Tablets, smartphones to fuel semiconductor growth
However, the earthquake and tsunami in Japan raised concerns about the supply of silicon wafers, batteries, crystal oscillators, packaging and other specialised materials. Good news is that supply constraints due to the situation in Japan have not derailed the electronics industry.
Nevertheless, the domestic semiconductor market is expected to see a mixed trend in the average selling prices (ASP). Peter Middleton, principal research analyst at Gartner says, “The disaster in Japan clearly had an impact on the semiconductor market, and supply chain behaviour, but it is less than initially feared. In response, in the last two weeks of March, vendors stepped up efforts to secure supply in the face of uncertainty and potential shortfalls— leading to some double ordering which continued into the second quarter.” He adds: “We think vendors were cautious with their second quarter guidance, and we expect the majority will exceed those estimates. Although the impact is less than feared, we are anticipating some residual effects in the third quarter of 2011 as friction in the supply chain may impact some production and some surprises may occur.”
Closer home, the industry is seeing a fluid situation in terms of pricing, especially for memory chips. Japan is a critical region from the semiconductor industry perspective. It is the home for a large number of fabrication facilities, semiconductor equipment companies and semiconductor material suppliers as well as being a global pioneer in chip design.
According to India Semiconductor Association (ISA) officials, “There is a trend of declining end product prices having a cascading effect on the prices of semiconductor components. The decline in ASP for various semiconductor components ranges from 5% to 10% and in cases of some components like discretes, the decline has been larger than 10%.” The recent natural calamity in Japan is expected to result in hardening of memory prices as 40% NAND and 15% of DRAM chips’ capacities are centered in Japan. This impact is expected to be felt in Q2 and Q3 of 2011 in the form of marginally higher prices for memory chips, adds the ISA report.
According to SEMI (Semiconductor Equipment and Materials International), Japanese semiconductor material suppliers comprise approximately 55-60% of the global market and Japanese companies produce about 35% of the world’s semiconductor manufacturing equipment by revenue. Voicing the same, Didier Lamouche, COO, ST Microelectronics, says that the situation in Japan is still fluid. “Though it is negative in the short term, we are yet to gauge the impact on a longer term on the effect of pricing pressure. However, we are looking at accelerating business opportunities in Japan with high potential new products for the mid-term revenue growth,” he adds.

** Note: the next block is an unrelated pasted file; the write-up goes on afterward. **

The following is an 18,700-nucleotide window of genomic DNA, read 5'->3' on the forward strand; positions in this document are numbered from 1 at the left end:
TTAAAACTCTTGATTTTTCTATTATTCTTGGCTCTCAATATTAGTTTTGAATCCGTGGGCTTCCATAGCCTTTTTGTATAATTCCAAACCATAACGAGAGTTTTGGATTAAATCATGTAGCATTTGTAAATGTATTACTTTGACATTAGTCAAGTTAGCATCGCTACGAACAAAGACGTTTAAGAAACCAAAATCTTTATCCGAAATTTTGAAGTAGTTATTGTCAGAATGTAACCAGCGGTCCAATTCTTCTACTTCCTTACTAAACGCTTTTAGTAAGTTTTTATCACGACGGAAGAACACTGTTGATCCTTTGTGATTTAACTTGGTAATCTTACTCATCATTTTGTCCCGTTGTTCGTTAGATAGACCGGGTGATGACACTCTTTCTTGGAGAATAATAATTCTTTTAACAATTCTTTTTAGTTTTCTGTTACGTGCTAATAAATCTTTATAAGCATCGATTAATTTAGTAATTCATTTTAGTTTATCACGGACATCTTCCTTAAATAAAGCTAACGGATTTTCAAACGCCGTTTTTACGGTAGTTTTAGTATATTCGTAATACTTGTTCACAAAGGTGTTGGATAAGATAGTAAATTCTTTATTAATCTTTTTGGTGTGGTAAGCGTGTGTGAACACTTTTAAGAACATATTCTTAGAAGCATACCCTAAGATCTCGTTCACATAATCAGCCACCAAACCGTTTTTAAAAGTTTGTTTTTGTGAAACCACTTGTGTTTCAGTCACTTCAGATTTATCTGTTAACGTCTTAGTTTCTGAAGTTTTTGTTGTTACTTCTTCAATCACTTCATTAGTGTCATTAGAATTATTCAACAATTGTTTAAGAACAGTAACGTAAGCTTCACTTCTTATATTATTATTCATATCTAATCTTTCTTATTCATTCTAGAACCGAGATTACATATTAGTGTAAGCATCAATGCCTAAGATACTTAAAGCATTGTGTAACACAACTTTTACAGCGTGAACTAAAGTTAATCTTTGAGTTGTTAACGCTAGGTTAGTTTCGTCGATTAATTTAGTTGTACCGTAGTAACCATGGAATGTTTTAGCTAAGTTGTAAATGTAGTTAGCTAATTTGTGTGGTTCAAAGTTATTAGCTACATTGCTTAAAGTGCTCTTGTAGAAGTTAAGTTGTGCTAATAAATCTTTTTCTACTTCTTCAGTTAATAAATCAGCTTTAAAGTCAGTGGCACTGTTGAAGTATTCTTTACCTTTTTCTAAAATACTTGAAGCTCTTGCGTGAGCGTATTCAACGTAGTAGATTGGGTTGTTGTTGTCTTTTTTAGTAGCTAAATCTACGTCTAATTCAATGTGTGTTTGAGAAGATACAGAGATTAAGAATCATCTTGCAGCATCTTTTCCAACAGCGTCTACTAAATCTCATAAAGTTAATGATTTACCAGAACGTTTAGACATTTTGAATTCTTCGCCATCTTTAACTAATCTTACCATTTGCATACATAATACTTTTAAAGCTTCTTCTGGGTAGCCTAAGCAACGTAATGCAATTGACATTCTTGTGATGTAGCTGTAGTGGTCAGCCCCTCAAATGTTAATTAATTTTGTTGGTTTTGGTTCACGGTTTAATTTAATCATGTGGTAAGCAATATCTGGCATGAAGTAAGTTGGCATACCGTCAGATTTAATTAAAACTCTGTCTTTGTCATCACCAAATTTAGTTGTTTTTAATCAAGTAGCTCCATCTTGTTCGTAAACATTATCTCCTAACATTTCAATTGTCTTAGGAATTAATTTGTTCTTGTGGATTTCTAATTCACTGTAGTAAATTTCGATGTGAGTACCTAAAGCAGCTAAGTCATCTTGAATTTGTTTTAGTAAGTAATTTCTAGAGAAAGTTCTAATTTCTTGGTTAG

Jaswinder Ahuja, corporate VP and MD, Cadence Design Systems (India), says, “There is no doubt that the tsunami and earthquakes that hit the region earlier this year have adversely affected the local manufacturing facilities, and that has had a cascading effect on the global semiconductor supply chain.” Semiconductor companies are still recovering from their setbacks and it will take some time to come back to the pre-tsunami level of activity. The impact to operations was mostly due to disruptions to transportation and electricity service, he adds.
The total market revenues generated in the Indian semiconductor market was $6.55 billion and estimated to touch $9.86 billion by 2012. The main trigger has to come from the government through better sops to increase the consumption pattern. Worldwide semiconductor revenue is projected to total $315 billion in 2011, a 5.1% increase from 2010 revenue of $299 billion, according to Gartner. It is seeing rapid semiconductor growth in the smartphone and media tablet categories. Through 2013, two-thirds of semiconductor industry revenue growth will come from smartphones and tablets.
“One critical trend is the introduction of new generations of high-performance mobile application processors, which form the heart of both smartphones and media tablets,” says Jon Erensen, research director at Gartner. “These high-end processors, combined with higher amounts of DRAM and NAND flash memory, will enable the performance and storage required for advanced new applications, including context-aware computing, augmented reality and computational photography,” he summarises.
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